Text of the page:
The Talleys dispute

May 13th, 2012 at 10:29 am by David Farrar

Jon Morgan at Stuff has a long feature on the and dispute. One extract:

As Talley’s influence increased so did anti-union activity, according to Meatworkers organiser Roger Middlemass. “It was like a cold front arriving.”

He accuses Affco of a string of anti-union acts, including encouraging workers not to sign with the union and of banning the union from posting notices, including its financial statements, in plants.

“It is Dickensian,” he says. “This is not even last century stuff, it’s the century before.”

One example, he says, is the inclusion in the disputed contract of a clause that talks of making union members redundant on the grounds of irreconcilable differences between them and the employer, or them and other workers, or when “the interests of the employer would be best served by terminating the union member’s employment, not withstanding that the union member has not been guilty of any conduct or omission that would justify dismissal on the grounds of misconduct or poor performance”.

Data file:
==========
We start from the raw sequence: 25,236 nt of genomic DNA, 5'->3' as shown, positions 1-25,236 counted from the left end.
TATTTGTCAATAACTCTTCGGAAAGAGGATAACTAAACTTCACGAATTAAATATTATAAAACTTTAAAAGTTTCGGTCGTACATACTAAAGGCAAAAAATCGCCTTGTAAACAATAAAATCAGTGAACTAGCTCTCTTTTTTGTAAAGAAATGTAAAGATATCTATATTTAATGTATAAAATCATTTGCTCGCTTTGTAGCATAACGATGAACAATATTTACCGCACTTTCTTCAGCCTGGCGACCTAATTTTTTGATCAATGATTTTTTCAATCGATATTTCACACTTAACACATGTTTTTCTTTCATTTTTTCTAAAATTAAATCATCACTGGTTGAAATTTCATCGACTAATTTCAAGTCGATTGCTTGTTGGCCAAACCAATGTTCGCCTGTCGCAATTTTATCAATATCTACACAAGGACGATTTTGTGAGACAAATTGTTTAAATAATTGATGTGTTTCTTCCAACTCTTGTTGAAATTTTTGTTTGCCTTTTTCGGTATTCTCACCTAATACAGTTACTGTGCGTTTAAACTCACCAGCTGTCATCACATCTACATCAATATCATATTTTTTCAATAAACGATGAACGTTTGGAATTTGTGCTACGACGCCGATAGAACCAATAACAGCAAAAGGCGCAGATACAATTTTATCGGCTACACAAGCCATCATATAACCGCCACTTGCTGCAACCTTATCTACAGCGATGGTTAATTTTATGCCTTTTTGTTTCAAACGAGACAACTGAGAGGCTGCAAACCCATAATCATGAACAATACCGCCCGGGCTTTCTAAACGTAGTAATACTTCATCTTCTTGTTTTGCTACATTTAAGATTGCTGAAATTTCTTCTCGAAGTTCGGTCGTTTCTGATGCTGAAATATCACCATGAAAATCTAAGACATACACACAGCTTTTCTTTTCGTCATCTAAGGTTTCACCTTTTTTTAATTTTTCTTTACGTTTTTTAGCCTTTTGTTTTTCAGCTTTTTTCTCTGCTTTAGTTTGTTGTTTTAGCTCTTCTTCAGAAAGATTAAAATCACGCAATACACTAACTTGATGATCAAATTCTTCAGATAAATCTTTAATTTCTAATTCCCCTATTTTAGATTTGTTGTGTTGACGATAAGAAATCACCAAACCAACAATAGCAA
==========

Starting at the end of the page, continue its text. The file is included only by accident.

“It means that the employer can just say it’s in my interest that you don’t work for me any more. And you can’t take it to court because you’ve not been dismissed, you’ve been made redundant,” Middlemass says. “The word draconian isn’t strong enough to describe this.”

Affco operations manager Rowan Ogg says this clause is “reasonably standard” and that he has it in his employment contract.

Assuming it has been correctly reported, then I have to say the union has a very reasonable case here.  An irreconciliable differences clause is not reasonably standard. The only place I knew which has them is Parliament, because it is impossible for an MPs office to function if the MP doesn’t have total trust in their staffer/s. But this clause probably wouldn’t even stand up in court, which is why there is always a payout of three or more months with it, if triggered. And often, another job found for the staffer with another MP.